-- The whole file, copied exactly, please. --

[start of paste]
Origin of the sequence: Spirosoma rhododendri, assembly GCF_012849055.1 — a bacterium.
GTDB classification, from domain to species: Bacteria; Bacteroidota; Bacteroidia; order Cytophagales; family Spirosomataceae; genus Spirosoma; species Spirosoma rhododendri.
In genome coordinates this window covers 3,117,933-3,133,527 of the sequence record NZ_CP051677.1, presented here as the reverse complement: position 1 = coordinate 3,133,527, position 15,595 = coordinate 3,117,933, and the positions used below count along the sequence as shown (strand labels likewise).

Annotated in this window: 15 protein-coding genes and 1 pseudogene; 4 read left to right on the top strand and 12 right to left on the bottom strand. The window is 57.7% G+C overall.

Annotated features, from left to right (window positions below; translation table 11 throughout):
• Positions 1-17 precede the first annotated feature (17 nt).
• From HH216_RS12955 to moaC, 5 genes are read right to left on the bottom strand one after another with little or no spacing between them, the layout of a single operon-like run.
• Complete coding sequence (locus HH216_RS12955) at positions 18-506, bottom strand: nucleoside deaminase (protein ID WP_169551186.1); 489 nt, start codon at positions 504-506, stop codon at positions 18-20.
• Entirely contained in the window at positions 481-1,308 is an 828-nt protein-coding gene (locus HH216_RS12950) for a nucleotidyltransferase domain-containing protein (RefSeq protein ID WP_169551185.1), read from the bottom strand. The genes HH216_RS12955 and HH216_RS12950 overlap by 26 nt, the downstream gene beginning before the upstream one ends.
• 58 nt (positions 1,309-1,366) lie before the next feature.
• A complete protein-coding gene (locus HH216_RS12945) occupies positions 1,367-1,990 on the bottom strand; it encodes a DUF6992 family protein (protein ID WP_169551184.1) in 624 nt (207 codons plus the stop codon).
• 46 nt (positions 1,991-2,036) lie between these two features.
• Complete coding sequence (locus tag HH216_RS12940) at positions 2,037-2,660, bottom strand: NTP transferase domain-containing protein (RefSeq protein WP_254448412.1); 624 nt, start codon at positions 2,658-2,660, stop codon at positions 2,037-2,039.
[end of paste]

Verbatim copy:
Origin of the sequence: Spirosoma rhododendri, assembly GCF_012849055.1 — a bacterium.
GTDB classification, from domain to species: Bacteria; Bacteroidota; Bacteroidia; order Cytophagales; family Spirosomataceae; genus Spirosoma; species Spirosoma rhododendri.
In genome coordinates this window covers 3,117,933-3,133,527 of the sequence record NZ_CP051677.1, presented here as the reverse complement: position 1 = coordinate 3,133,527, position 15,595 = coordinate 3,117,933, and the positions used below count along the sequence as shown (strand labels likewise).

Annotated in this window: 15 protein-coding genes and 1 pseudogene; 4 read left to right on the top strand and 12 right to left on the bottom strand. The window is 57.7% G+C overall.

Annotated features, from left to right (window positions below; translation table 11 throughout):
• Positions 1-17 precede the first annotated feature (17 nt).
• From HH216_RS12955 to moaC, 5 genes are read right to left on the bottom strand one after another with little or no spacing between them, the layout of a single operon-like run.
• Complete coding sequence (locus HH216_RS12955) at positions 18-506, bottom strand: nucleoside deaminase (protein ID WP_169551186.1); 489 nt, start codon at positions 504-506, stop codon at positions 18-20.
• Entirely contained in the window at positions 481-1,308 is an 828-nt protein-coding gene (locus HH216_RS12950) for a nucleotidyltransferase domain-containing protein (RefSeq protein ID WP_169551185.1), read from the bottom strand. The genes HH216_RS12955 and HH216_RS12950 overlap by 26 nt, the downstream gene beginning before the upstream one ends.
• 58 nt (positions 1,309-1,366) lie before the next feature.
• A complete protein-coding gene (locus HH216_RS12945) occupies positions 1,367-1,990 on the bottom strand; it encodes a DUF6992 family protein (protein ID WP_169551184.1) in 624 nt (207 codons plus the stop codon).
• 46 nt (positions 1,991-2,036) lie between these two features.
• Complete coding sequence (locus tag HH216_RS12940) at positions 2,037-2,660, bottom strand: NTP transferase domain-containing protein (RefSeq protein WP_254448412.1); 624 nt, start codon at positions 2,658-2,660, stop codon at positions 2,037-2,039.